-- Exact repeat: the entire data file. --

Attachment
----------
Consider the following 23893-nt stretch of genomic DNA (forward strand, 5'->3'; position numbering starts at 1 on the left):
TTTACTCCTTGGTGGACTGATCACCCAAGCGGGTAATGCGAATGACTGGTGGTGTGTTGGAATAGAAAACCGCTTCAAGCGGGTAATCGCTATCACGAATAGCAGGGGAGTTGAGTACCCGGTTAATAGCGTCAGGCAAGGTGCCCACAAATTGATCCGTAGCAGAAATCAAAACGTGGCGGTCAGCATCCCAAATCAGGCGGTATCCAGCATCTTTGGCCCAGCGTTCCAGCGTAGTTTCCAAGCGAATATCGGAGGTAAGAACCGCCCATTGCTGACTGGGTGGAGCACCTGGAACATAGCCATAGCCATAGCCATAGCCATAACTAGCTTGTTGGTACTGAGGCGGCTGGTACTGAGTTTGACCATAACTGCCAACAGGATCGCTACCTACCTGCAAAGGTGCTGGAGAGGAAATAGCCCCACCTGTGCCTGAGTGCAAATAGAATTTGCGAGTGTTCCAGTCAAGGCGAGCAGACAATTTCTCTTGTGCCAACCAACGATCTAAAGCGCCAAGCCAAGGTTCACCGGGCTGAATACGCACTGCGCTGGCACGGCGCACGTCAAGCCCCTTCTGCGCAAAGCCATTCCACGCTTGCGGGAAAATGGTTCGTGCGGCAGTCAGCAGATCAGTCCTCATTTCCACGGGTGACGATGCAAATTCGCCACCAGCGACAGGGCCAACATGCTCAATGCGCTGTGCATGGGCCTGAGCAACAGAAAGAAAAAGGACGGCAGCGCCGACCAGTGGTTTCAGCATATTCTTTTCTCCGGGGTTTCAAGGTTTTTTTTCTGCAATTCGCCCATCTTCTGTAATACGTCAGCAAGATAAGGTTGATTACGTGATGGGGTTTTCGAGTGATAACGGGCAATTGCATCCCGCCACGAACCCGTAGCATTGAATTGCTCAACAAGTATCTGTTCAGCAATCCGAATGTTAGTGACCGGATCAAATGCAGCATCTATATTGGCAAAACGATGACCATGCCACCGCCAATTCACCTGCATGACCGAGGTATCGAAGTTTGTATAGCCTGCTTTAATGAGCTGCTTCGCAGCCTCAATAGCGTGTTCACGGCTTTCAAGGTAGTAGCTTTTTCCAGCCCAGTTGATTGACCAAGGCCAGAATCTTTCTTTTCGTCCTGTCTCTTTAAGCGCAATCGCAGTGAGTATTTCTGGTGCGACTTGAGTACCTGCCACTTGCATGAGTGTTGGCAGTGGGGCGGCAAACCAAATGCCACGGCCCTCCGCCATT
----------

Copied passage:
Consider the following 23893-nt stretch of genomic DNA (forward strand, 5'->3'; position numbering starts at 1 on the left):
TTTACTCCTTGGTGGACTGATCACCCAAGCGGGTAATGCGAATGACTGGTGGTGTGTTGGAATAGAAAACCGCTTCAAGCGGGTAATCGCTATCACGAATAGCAGGGGAGTTGAGTACCCGGTTAATAGCGTCAGGCAAGGTGCCCACAAATTGATCCGTAGCAGAAATCAAAACGTGGCGGTCAGCATCCCAAATCAGGCGGTATCCAGCATCTTTGGCCCAGCGTTCCAGCGTAGTTTCCAAGCGAATATCGGAGGTAAGAACCGCCCATTGCTGACTGGGTGGAGCACCTGGAACATAGCCATAGCCATAGCCATAGCCATAACTAGCTTGTTGGTACTGAGGCGGCTGGTACTGAGTTTGACCATAACTGCCAACAGGATCGCTACCTACCTGCAAAGGTGCTGGAGAGGAAATAGCCCCACCTGTGCCTGAGTGCAAATAGAATTTGCGAGTGTTCCAGTCAAGGCGAGCAGACAATTTCTCTTGTGCCAACCAACGATCTAAAGCGCCAAGCCAAGGTTCACCGGGCTGAATACGCACTGCGCTGGCACGGCGCACGTCAAGCCCCTTCTGCGCAAAGCCATTCCACGCTTGCGGGAAAATGGTTCGTGCGGCAGTCAGCAGATCAGTCCTCATTTCCACGGGTGACGATGCAAATTCGCCACCAGCGACAGGGCCAACATGCTCAATGCGCTGTGCATGGGCCTGAGCAACAGAAAGAAAAAGGACGGCAGCGCCGACCAGTGGTTTCAGCATATTCTTTTCTCCGGGGTTTCAAGGTTTTTTTTCTGCAATTCGCCCATCTTCTGTAATACGTCAGCAAGATAAGGTTGATTACGTGATGGGGTTTTCGAGTGATAACGGGCAATTGCATCCCGCCACGAACCCGTAGCATTGAATTGCTCAACAAGTATCTGTTCAGCAATCCGAATGTTAGTGACCGGATCAAATGCAGCATCTATATTGGCAAAACGATGACCATGCCACCGCCAATTCACCTGCATGACCGAGGTATCGAAGTTTGTATAGCCTGCTTTAATGAGCTGCTTCGCAGCCTCAATAGCGTGTTCACGGCTTTCAAGGTAGTAGCTTTTTCCAGCCCAGTTGATTGACCAAGGCCAGAATCTTTCTTTTCGTCCTGTCTCTTTAAGCGCAATCGCAGTGAGTATTTCTGGTGCGACTTGAGTACCTGCCACTTGCATGAGTGTTGGCAGTGGGGCGGCAAACCAAATGCCACGGCCCTCCGCCATT